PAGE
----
On the River : A welcome to whitewater
I just moved to Aspen from western Massachusetts. After a busy first week at The Aspen Times, I figured I’d turn myself upside down in a whitewater river a few times to shake out the new-job jitters. The local Roaring Fork River is just a trickle now, so I aimed my Subaru for the Colorado River in Glenwood Canyon.A Glenwood Springs kayak shop gave me the scoop: Get off at the Shoshone exit of Interstate 70 and put in just below the power plant for an easy section of class III river. Rounding the curve near Grizzly Creek, I saw them. Like a bag of Skittles dumped in a bathtub, tens of multicolored plastic pods bobbed and rolled in frothy whitewater: kayakers!At the put-in, I felt like the new kid in school hoping to be picked for kickball. Whitewater kayaking adheres to a loose “buddy system” – and I wasn’t about to run an unknown-to-me section of river alone – so I waited.But who should happen along right away but a young couple from Aspen, Joe and Monique Spears. Joe and Monique have it locked. Joe paddles and Monique jogs, so Monique dropped Joe off at the power station put-in and drove downriver to the Grizzly Creek takeout. From there, Monique jogs upriver along the path while Joe paddles down – a match made in heaven (or Colorado).Our first run on the short Shoshone section was uneventful. Paddling the Colorado was a shock – more “pushy” than Eastern rivers – and some waves felt like Volkswagens, but we had a good run and lots of “play.”Monique was waiting for us at the bottom to shuttle us back to the put-in for “take two,” a good chance to catch some of the surf waves we missed on the first go. Then drama: Pushing salmon-style upstream among rocks to ride a wave again, Joe wedged his boat against a rock – and he really stuck. But before I could get out of my boat, Joe pried himself off the rock with his paddle. The paddle, however, wedged between two rocks and he went down the river without. He slipped to the side, hopped out of his boat and adeptly used his rock climber’s reach to extend into the current and retrieve the pricey blade.He was all smiles and even got back up to surf the wave again – a cool kayaking cucumber, this one – and we’re already talking about next weekend. Stay tuned.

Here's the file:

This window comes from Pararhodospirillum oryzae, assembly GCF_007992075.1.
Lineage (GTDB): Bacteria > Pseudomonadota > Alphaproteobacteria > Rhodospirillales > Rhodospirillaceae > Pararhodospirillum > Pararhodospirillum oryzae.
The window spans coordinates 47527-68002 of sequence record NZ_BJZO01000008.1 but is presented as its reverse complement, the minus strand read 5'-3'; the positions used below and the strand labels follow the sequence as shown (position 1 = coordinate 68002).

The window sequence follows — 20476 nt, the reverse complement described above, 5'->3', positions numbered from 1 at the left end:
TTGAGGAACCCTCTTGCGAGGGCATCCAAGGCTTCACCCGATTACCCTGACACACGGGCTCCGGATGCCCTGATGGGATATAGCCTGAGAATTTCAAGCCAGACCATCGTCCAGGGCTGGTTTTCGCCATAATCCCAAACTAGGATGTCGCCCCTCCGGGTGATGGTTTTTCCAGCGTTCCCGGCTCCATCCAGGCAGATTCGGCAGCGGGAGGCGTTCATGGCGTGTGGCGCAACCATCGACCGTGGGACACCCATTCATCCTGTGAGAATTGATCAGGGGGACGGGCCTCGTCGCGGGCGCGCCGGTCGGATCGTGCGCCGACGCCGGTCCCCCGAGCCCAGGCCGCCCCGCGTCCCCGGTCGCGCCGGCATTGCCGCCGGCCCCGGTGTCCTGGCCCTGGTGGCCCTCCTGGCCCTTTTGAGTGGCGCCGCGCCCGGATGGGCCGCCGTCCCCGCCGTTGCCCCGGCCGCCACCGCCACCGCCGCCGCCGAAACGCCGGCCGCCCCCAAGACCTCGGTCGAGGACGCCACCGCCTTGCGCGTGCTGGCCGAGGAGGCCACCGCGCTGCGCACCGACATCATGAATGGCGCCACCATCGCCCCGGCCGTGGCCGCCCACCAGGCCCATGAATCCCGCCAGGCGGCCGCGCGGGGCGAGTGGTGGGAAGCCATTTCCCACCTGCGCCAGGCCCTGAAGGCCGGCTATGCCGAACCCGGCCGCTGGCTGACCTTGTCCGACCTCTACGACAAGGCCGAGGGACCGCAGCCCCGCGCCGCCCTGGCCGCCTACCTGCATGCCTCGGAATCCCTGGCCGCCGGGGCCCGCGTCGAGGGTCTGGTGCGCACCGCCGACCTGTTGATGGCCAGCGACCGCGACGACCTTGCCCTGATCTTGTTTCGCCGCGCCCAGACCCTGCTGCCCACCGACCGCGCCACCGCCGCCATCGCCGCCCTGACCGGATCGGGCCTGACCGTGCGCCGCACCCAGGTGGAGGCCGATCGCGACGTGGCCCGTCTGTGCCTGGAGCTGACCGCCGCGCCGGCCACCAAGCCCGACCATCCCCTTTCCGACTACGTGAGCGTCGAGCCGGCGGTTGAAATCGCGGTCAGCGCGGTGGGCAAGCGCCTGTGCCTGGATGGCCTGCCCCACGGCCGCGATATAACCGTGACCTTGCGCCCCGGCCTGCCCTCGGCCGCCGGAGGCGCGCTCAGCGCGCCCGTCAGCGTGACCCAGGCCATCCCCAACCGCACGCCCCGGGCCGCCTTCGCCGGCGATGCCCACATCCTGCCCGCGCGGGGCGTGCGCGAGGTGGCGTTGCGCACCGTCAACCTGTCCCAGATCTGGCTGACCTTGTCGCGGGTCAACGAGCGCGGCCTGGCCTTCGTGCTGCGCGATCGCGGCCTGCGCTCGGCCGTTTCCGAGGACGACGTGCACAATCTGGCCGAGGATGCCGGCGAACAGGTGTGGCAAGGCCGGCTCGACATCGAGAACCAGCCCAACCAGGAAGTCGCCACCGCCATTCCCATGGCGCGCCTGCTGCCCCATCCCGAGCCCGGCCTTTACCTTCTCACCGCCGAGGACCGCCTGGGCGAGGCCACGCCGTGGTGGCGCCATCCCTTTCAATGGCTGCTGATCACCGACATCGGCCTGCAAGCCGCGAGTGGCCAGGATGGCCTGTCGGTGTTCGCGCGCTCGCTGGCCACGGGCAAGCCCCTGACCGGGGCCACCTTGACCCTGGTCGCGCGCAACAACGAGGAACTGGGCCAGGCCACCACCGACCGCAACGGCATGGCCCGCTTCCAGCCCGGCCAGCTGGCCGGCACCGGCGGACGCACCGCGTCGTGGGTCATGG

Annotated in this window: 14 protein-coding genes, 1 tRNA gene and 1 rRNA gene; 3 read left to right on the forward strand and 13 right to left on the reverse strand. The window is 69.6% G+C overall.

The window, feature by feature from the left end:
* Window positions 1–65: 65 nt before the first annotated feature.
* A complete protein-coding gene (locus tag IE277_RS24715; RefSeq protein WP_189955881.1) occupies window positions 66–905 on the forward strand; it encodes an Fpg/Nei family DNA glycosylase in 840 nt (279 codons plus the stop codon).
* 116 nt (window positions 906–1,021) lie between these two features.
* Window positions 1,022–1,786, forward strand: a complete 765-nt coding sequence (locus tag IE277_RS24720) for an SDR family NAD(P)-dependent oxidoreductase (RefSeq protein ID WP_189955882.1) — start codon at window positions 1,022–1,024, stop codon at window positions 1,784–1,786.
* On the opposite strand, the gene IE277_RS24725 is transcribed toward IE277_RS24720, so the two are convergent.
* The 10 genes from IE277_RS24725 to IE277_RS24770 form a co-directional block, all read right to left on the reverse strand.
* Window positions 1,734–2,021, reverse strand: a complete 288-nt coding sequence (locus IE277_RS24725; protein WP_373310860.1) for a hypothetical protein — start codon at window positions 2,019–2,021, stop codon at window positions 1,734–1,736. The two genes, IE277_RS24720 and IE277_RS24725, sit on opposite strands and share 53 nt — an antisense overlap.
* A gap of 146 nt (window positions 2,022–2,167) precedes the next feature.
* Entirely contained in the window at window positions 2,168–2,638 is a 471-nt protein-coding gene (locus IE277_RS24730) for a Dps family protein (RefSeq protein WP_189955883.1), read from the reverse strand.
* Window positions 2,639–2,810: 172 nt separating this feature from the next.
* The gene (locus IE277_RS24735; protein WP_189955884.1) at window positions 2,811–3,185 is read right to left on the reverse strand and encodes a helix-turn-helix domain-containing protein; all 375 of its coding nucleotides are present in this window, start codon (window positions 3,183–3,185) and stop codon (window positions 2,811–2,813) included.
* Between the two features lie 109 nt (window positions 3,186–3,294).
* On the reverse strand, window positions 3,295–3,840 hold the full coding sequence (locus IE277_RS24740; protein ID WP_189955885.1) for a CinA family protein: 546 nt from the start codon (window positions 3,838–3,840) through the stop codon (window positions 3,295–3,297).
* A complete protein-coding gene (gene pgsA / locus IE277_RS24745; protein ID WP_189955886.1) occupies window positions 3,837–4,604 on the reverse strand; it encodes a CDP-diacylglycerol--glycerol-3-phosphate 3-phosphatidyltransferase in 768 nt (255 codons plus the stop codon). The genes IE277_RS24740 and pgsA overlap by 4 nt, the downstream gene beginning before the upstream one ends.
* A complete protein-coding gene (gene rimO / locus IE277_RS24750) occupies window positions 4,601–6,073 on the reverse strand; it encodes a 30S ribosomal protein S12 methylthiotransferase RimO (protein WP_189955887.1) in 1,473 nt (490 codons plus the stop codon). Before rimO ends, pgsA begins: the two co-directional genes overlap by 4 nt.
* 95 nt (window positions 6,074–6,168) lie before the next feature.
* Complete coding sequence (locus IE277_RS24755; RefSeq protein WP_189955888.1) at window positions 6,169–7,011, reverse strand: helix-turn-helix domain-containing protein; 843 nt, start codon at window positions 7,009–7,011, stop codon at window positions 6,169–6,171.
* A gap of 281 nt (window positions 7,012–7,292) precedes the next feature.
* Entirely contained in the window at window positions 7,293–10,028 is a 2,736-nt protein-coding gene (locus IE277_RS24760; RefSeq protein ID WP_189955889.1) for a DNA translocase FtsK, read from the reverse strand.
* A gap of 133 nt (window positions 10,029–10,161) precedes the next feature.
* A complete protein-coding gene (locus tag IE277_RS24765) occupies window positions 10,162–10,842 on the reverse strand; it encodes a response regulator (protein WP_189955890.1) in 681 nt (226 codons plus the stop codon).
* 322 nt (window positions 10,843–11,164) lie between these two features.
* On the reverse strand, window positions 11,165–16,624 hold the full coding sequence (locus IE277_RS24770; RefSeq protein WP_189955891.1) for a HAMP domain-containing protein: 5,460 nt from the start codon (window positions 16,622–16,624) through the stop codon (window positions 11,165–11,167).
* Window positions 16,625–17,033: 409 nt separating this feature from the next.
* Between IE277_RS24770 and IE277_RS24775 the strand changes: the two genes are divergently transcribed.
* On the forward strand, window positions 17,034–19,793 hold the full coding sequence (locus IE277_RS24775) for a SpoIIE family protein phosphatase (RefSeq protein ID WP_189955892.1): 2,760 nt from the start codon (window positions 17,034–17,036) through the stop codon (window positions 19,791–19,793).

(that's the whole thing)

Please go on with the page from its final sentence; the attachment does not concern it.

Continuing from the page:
Next Monday, Feb. 13, the council will host a work session on the results of the city’s outreach on the aging New Castle Creek Bridge. Next-step recommendations are expected to be announced at the meeting.